Is there such a thing as migration of poverty in Albania ?

Jessica S Hagen-Zanker, Maastricht University
Carlo Azzarri, World Bank Group

While Albania is more known for its massive international migration, internal migration is also noteworthy and understudied. This paper consequently tries to fill a gap in the literature by assessing the impact of internal migration on poverty. Earlier studies on Albanian migration show that internal and international migration flows show distinctive patterns: internal migrants mainly come from the mountain and North-Eastern districts, migrate to the peripheries of big urban centres, and are generally poorer. We make use of detailed information on the residence duration of internal migrants, as well as local economic and social conditions they are exposed to, taking advantage of the 2005 Albania LSMS with a focus on the households oversampled in peri-urban Tirana. We assess whether welfare in terms of health, education, consumption, income, and inequality has changed after internal migration. Our descriptive statistics confirm earlier studies on peri-urban Tirana and show that migrant households live in poor dwelling conditions, work in irregular and unstable employment and have low levels of health and schooling. However, their total per-capita income and consumption is higher than for rural households. Recent arrivals are poorer and migrant households are poorer than non-migrant households in peri-urban areas, so to some extent we see that poor households relocate from rural to peri-urban areas. Further analysis on the impact of internal migration is based on econometric techniques. The propensity-score-matching (PSM) approach and the instrumental variable (IV) method are used to compare rural migrant households in the destination communities with their similar counterparts in rural Albania who did not move, taking their pre-migration wealth into account. The econometric analysis confirms our descriptive statistics and show that migration has had a positive impact on income, but that overall consumption levels are unchanged or reduced.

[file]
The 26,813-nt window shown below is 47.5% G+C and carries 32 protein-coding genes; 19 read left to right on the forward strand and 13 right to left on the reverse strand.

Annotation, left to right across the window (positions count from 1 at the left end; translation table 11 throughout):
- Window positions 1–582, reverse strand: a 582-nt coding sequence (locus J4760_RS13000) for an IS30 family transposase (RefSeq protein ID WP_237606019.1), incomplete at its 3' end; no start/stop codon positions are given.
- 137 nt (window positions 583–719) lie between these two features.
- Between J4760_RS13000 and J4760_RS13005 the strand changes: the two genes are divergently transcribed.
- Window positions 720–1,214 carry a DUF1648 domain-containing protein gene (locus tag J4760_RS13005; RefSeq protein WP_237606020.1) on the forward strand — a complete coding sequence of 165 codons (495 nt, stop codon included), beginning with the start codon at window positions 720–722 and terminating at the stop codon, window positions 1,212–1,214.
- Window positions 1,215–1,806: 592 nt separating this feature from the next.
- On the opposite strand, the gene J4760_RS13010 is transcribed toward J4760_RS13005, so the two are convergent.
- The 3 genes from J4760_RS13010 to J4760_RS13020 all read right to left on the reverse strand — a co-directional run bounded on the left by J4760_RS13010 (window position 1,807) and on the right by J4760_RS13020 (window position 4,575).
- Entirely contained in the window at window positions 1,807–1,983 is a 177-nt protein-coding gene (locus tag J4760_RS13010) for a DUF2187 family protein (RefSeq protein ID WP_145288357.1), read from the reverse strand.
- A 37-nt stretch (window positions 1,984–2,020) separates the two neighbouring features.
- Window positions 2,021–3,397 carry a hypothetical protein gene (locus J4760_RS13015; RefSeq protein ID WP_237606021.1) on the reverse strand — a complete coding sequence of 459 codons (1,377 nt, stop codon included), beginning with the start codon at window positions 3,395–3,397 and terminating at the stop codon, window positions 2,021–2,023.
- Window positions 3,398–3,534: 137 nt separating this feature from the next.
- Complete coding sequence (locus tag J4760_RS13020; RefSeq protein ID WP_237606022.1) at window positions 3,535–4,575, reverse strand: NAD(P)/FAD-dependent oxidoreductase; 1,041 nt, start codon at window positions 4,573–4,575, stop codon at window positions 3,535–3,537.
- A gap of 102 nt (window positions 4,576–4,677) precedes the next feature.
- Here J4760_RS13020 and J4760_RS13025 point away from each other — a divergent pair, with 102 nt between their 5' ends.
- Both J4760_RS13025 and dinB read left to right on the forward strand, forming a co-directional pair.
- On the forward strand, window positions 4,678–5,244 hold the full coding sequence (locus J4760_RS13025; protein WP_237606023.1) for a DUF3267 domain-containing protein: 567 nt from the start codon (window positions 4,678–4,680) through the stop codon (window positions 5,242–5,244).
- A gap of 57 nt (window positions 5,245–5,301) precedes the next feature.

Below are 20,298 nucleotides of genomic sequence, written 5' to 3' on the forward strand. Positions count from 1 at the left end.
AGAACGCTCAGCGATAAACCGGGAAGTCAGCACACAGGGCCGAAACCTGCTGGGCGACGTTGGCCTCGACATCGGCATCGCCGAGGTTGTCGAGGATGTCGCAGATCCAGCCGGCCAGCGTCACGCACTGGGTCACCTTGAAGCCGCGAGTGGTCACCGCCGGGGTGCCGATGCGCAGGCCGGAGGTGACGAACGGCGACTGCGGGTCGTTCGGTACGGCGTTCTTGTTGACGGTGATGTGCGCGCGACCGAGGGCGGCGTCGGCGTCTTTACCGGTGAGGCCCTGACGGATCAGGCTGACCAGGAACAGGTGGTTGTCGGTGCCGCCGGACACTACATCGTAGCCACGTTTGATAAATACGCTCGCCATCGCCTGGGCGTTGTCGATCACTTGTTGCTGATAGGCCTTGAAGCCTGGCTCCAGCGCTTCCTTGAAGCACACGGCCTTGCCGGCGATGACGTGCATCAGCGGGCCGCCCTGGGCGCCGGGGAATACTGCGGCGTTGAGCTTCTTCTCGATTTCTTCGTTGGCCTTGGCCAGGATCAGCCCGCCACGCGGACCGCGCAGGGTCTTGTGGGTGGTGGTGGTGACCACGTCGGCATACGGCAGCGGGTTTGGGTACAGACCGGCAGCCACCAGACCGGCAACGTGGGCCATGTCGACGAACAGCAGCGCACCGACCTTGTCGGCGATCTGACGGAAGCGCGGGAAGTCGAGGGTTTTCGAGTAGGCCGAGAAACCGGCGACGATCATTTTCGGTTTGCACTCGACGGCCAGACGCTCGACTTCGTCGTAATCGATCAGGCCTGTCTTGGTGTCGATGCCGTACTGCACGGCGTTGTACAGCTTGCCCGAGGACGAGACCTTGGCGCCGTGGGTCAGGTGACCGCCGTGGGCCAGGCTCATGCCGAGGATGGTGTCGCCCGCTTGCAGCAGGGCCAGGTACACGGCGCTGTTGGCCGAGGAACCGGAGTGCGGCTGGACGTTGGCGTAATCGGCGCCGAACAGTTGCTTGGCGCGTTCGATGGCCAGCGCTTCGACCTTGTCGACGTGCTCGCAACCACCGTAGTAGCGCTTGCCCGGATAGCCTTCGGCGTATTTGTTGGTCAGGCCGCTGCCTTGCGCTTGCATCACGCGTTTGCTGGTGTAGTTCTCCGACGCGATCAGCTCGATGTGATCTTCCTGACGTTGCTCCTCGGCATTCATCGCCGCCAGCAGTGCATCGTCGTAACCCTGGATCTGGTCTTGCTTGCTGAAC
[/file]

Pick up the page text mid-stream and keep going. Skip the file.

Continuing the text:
See extended abstract

Presented in Poster Session 2